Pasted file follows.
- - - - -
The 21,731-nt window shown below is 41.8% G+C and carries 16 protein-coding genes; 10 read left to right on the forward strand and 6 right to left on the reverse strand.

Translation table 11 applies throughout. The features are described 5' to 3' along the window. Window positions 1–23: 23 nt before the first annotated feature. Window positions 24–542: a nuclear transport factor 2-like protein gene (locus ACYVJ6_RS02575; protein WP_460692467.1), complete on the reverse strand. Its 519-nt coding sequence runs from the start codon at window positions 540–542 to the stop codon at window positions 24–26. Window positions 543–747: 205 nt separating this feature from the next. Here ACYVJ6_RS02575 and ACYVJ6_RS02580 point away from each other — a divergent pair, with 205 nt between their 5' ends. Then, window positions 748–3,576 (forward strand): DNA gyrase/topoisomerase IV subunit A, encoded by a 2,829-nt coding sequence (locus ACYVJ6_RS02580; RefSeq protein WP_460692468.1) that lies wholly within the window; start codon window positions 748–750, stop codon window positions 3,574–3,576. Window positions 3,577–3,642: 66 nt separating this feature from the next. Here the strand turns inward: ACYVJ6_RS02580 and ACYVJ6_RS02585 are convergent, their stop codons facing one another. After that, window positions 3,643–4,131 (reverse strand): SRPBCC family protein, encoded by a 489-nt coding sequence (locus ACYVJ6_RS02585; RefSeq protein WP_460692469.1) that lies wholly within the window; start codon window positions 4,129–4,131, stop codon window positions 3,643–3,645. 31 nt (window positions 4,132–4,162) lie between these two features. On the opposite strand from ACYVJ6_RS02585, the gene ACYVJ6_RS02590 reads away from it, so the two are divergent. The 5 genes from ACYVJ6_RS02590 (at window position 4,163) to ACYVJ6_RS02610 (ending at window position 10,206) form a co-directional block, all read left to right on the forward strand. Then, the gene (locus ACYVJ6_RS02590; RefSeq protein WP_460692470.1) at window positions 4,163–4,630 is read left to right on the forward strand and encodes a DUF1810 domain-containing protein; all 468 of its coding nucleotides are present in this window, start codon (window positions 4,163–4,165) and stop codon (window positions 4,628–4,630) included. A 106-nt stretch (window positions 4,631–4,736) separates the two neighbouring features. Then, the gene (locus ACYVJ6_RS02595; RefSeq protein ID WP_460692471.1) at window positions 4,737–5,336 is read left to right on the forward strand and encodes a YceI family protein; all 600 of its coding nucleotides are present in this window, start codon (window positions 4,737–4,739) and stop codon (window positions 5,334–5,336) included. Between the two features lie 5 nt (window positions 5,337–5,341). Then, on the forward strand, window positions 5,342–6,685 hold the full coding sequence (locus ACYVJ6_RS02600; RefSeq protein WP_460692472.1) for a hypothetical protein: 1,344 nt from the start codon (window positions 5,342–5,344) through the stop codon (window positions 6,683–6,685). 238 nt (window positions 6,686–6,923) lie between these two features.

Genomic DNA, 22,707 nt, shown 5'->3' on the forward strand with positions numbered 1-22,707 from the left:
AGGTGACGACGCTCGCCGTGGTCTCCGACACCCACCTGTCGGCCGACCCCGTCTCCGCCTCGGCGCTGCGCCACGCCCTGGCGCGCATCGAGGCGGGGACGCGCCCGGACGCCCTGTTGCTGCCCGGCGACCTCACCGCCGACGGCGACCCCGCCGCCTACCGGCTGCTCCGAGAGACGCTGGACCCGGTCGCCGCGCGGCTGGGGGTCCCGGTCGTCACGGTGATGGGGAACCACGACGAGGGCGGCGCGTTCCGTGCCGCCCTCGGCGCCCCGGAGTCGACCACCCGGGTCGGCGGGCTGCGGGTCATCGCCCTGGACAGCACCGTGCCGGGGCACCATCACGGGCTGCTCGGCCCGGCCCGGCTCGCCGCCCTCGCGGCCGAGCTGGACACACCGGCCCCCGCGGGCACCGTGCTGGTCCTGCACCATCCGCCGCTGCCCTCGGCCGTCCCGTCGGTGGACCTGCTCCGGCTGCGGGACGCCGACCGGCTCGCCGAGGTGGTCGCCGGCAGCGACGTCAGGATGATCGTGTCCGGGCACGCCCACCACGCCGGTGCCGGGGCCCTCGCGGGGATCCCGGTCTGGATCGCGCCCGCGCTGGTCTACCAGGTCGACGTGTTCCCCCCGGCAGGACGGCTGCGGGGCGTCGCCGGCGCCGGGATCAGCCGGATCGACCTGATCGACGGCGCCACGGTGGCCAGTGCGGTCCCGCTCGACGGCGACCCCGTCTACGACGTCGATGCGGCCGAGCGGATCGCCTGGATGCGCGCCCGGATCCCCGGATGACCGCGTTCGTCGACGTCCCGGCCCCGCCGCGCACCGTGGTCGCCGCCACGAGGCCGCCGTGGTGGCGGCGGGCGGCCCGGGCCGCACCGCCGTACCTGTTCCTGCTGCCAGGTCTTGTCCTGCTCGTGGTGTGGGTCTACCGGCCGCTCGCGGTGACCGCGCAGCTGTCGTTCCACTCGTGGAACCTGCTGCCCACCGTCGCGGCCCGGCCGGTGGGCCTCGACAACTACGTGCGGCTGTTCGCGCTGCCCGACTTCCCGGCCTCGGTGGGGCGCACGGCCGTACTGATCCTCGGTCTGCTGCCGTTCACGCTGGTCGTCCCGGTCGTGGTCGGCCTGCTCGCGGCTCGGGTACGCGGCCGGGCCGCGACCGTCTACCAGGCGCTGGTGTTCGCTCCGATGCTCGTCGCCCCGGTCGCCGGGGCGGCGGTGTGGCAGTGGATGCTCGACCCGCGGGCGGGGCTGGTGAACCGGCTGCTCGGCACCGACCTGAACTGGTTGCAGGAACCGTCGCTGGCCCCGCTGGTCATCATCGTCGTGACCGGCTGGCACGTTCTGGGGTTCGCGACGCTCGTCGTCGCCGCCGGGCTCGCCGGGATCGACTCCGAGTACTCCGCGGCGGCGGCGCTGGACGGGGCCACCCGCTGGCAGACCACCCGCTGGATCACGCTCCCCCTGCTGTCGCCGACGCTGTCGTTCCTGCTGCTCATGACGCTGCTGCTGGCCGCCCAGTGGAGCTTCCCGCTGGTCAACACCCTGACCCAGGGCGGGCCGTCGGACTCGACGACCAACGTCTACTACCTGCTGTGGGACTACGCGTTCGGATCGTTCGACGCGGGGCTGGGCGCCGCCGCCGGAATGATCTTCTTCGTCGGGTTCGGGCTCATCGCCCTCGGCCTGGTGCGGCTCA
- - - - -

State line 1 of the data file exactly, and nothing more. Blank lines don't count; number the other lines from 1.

The 21,731-nt window shown below is 41.8% G+C and carries 16 protein-coding genes; 10 read left to right on the forward strand and 6 right to left on the reverse strand.